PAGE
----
New Jewish communities are relying on the Internet to communicate, organize, build community — and sometimes to obtain Torahs.
Four-year-old Minyan Tehillah in Cambridge, Mass., applied online to Save-A-Torah Inc., a Maryland organization that rescues and restores Eastern European Torahs and donates them to needy congregations.
“We qualified — we’re students and young adults,” ritual coordinator Rachel Milner Gillers says.
Commissioning a new Torah, which can cost $20,000 to $60,000, was out of the minyan’s reach.
The Torah arrived in the fall of 2005, in time for the High Holidays. It had been hidden in a church basement wall in Romania in 1944 just as the town’s Jews were being rounded up and deported. The Save-A-Torah team found it several years ago, using X-ray and sonar equipment.
Minyan Tehillah turned again to the Web to raise funds to help reimburse Save-A-Torah for its recovery costs. The fundraising process, conducted entirely on the Internet, proved to be an excellent community-building tool. People donated online at various giving levels and their names were listed, along with those their gifts memorialized. And at the Torah’s March 2006 dedication ceremony, people “sponsored” each Torah chapter, again online.
“In the end it was a blessing that we needed to fundraise for it,” Gillers says. The Torah became a rallying point for the fledgling community. “It’s one of the only things our minyan owns,” she says.
Kavana, a cooperative Jewish community in Seattle, found its Torah on eBay. Kavana Member Stacy Lawson knew that the group’s rabbi, Rachel Nussbaum, had bought her kiddush cups on the popular online auction site, so Lawson went online and saw that eBay also offers Torah scrolls.
She and Nussbaum decided on one scroll, and the bidding war began.
“It was 4 a.m. and I was bidding against ‘4frumboys,’ ” says Lawson, referring to the nicknames eBay users concoct. “I thought, ‘if they’re bidding on it, it gives me a little more interest.’ “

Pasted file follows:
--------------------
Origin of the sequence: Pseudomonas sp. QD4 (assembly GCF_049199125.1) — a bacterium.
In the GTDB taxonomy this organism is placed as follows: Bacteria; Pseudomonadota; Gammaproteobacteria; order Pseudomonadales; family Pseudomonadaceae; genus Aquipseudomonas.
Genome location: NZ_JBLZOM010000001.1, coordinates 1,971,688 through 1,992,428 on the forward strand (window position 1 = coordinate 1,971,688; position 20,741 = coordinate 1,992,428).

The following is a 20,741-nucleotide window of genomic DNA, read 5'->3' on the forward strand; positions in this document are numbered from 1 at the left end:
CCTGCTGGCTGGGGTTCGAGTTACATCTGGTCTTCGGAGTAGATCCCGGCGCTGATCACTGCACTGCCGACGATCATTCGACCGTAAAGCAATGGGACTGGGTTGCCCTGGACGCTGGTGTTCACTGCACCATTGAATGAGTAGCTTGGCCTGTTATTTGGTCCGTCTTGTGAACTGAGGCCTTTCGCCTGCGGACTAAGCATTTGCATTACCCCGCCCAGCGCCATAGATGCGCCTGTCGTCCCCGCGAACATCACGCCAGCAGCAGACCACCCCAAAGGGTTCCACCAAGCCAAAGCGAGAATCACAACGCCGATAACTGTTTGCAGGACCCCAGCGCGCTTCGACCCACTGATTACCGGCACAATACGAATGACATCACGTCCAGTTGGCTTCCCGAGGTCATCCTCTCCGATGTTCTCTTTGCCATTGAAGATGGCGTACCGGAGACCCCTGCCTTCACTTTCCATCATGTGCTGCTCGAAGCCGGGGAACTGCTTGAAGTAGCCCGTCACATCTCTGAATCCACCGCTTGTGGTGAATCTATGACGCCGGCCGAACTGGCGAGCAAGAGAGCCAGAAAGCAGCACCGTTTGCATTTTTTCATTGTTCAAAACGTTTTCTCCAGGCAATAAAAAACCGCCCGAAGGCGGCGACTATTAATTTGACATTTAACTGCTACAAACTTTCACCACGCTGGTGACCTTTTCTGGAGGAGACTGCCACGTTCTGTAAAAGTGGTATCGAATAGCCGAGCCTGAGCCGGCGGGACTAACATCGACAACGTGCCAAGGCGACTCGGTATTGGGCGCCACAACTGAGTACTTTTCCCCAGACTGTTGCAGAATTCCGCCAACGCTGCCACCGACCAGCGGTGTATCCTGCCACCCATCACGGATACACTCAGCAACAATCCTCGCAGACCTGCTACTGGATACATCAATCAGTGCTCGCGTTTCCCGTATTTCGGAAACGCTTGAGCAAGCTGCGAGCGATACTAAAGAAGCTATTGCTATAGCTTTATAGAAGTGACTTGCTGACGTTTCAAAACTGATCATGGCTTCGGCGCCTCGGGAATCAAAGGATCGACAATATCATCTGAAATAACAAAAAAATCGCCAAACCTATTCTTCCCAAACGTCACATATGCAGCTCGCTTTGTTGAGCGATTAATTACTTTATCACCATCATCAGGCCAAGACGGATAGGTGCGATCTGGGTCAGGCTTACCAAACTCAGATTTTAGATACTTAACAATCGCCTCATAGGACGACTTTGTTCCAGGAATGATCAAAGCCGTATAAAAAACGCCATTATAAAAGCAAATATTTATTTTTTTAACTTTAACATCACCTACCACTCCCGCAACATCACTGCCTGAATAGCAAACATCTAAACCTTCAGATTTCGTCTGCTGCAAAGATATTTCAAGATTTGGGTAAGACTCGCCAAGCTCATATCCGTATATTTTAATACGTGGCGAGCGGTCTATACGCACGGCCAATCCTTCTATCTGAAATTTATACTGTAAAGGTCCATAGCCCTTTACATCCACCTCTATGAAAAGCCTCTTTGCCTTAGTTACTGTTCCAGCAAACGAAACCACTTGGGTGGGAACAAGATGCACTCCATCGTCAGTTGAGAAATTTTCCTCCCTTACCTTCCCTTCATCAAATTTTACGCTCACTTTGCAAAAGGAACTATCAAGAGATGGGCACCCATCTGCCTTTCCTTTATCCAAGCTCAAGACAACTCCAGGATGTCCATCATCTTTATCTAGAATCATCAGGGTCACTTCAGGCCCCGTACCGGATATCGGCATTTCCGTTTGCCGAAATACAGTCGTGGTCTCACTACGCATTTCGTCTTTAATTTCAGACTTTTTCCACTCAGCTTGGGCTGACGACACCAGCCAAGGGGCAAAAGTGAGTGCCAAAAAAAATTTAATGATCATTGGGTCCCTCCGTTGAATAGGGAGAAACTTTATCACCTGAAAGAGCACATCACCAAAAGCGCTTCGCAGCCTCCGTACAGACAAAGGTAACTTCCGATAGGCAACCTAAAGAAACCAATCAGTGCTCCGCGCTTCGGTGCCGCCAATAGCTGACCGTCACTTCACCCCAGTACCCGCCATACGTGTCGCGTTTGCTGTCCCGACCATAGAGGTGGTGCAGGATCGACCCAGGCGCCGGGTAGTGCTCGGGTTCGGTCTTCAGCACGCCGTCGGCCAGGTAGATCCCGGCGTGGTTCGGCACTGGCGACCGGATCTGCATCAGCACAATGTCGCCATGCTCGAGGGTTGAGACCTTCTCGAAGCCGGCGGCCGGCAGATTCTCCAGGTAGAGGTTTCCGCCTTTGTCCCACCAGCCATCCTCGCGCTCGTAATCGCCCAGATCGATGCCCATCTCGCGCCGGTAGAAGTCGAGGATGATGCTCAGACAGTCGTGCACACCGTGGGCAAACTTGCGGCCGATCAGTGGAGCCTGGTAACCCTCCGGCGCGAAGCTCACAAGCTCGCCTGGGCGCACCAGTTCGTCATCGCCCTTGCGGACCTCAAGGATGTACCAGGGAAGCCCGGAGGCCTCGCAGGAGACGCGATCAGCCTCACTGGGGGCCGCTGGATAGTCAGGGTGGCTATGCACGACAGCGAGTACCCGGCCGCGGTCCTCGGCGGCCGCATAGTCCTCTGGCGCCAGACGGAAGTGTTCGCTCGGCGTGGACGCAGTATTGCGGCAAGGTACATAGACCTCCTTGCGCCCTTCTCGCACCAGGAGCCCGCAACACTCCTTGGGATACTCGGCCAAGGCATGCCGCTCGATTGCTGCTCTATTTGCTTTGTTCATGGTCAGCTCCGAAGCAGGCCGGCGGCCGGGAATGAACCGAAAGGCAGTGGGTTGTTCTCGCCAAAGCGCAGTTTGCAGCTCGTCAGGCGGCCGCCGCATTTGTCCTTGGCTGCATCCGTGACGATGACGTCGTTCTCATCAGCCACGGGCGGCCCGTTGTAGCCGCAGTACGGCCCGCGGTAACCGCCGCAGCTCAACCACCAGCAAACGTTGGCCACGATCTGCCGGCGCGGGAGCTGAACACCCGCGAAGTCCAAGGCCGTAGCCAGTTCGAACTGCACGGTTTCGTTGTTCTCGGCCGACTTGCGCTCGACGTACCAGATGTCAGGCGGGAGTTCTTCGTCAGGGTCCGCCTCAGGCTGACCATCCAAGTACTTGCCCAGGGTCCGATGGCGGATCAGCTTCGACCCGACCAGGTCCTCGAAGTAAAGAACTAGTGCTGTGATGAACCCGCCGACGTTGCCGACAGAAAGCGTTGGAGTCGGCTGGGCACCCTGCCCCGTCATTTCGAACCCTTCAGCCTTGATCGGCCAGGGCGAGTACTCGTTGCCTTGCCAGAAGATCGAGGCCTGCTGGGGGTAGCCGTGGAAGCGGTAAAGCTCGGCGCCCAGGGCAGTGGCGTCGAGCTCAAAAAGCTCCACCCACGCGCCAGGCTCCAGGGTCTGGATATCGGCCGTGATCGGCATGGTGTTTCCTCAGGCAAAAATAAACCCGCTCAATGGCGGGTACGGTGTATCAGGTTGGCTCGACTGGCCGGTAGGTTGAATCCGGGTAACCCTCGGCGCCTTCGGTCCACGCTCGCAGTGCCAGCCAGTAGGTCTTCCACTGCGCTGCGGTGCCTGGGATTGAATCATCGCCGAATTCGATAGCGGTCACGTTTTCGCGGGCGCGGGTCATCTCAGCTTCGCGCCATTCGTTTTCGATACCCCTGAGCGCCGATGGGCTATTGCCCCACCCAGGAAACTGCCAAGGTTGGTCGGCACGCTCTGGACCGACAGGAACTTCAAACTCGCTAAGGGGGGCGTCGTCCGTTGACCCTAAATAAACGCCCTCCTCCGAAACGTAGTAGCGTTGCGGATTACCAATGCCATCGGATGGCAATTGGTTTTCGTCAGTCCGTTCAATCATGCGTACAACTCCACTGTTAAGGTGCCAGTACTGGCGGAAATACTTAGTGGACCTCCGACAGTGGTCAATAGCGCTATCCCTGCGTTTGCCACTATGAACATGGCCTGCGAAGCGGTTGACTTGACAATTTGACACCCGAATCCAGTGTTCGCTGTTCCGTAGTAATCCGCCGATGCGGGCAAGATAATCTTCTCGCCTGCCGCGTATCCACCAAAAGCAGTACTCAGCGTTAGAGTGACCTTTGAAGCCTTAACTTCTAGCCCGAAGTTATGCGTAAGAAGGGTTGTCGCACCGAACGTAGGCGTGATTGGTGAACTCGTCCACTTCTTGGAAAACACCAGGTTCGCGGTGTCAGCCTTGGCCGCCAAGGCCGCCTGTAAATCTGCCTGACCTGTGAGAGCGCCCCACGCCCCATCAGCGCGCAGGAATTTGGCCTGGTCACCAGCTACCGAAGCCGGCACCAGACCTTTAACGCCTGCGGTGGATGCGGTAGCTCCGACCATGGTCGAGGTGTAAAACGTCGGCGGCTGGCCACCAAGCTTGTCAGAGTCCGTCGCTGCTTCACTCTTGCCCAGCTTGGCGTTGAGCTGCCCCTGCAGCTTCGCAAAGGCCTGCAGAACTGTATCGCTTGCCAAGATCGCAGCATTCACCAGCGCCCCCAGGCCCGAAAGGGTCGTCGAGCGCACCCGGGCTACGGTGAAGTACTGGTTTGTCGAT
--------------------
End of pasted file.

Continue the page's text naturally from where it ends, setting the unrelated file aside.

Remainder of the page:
The Torah was listed as kosher, but Lawson e-mailed the seller in Bnai Brak, Israel, with further questions. He told her the scroll was “meshuach,” meaning the parchment is coated with a substance that makes it easier for the scribe to write on. Unfortunately that can also make the letters peel off, rendering the Torah non-kosher.
The seller assured Lawson that the scroll was meshuach only on its underside, so no letters were affected, but the 4frumboys team pulled out and Lawson’s bid was accepted.
Then she got nervous. How could she inspect the Torah? What if it was stolen property, or not fit for ritual use?
Relying on eBay’s disciplinary policies and a money-back guarantee from her credit card, Lawson went ahead with the deal. One Shabbat morning in late January, an enormous, beat-up cardboard box arrived at her door. Inside was the scroll.
“I thought that was unusual, given the sanctity of a Torah,” she says.
Lawson and her 8-year-old son, who had been eagerly following the eBay auction, carefully opened the box and saw that the etzei haim, the wooden sticks on which a Torah scroll is wound, were broken.
“I was just crestfallen,” she recalls.
Fortunately, the scroll was undamaged. It was to be used for the first time for Feb. 17 Shabbat services by Kavana’s newly formed “hard-core minyan,” the community’s first prayer group.
But was the scroll hot property?
Rabbi Basil Herring, executive vice president of the Rabbinical Council of America, the Orthodox Union’s rabbinical association, says one should always get a Torah’s history from its seller, which Kavana did, and make calls to verify its chain of ownership. The Orthodox Union has a system by which Torahs can be marked and traced, he says.
Lawson and Nussbaum are convinced their Torah is kosher in every way. They point to the fact that it was openly advertised on eBay, and the etz haim bears the inscription of the congregation in Ramat Gan, Israel, that previously owned it.
But Lawson urges caution for anyone thinking of purchasing a Torah this way. Don’t do it, she warns, just because you think you can “get one for cheap.”
The Archive of the Jewish Telegraphic Agency includes articles published from 1923 to 2008. Archive stories reflect the journalistic standards and practices of the time they were published.